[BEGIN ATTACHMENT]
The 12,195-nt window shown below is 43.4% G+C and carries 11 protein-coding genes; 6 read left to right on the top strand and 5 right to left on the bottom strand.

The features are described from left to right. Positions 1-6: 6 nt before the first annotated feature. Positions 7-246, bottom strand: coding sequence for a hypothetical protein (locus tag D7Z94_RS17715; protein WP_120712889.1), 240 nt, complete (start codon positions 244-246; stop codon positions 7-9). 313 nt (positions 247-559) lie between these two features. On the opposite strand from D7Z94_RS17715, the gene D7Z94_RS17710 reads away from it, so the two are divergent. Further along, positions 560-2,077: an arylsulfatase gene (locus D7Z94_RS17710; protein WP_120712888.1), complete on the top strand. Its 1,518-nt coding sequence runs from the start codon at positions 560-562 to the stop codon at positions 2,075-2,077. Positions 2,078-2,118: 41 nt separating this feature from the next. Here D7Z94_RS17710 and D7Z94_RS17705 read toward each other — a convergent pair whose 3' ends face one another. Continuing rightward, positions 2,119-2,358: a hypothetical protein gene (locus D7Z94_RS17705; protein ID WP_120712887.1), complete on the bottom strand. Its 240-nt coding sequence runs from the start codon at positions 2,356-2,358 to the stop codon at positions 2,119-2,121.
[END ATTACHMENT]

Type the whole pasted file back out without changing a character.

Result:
The 12,195-nt window shown below is 43.4% G+C and carries 11 protein-coding genes; 6 read left to right on the top strand and 5 right to left on the bottom strand.

The features are described from left to right. Positions 1-6: 6 nt before the first annotated feature. Positions 7-246, bottom strand: coding sequence for a hypothetical protein (locus tag D7Z94_RS17715; protein WP_120712889.1), 240 nt, complete (start codon positions 244-246; stop codon positions 7-9). 313 nt (positions 247-559) lie between these two features. On the opposite strand from D7Z94_RS17715, the gene D7Z94_RS17710 reads away from it, so the two are divergent. Further along, positions 560-2,077: an arylsulfatase gene (locus D7Z94_RS17710; protein WP_120712888.1), complete on the top strand. Its 1,518-nt coding sequence runs from the start codon at positions 560-562 to the stop codon at positions 2,075-2,077. Positions 2,078-2,118: 41 nt separating this feature from the next. Here D7Z94_RS17710 and D7Z94_RS17705 read toward each other — a convergent pair whose 3' ends face one another. Continuing rightward, positions 2,119-2,358: a hypothetical protein gene (locus D7Z94_RS17705; protein ID WP_120712887.1), complete on the bottom strand. Its 240-nt coding sequence runs from the start codon at positions 2,356-2,358 to the stop codon at positions 2,119-2,121.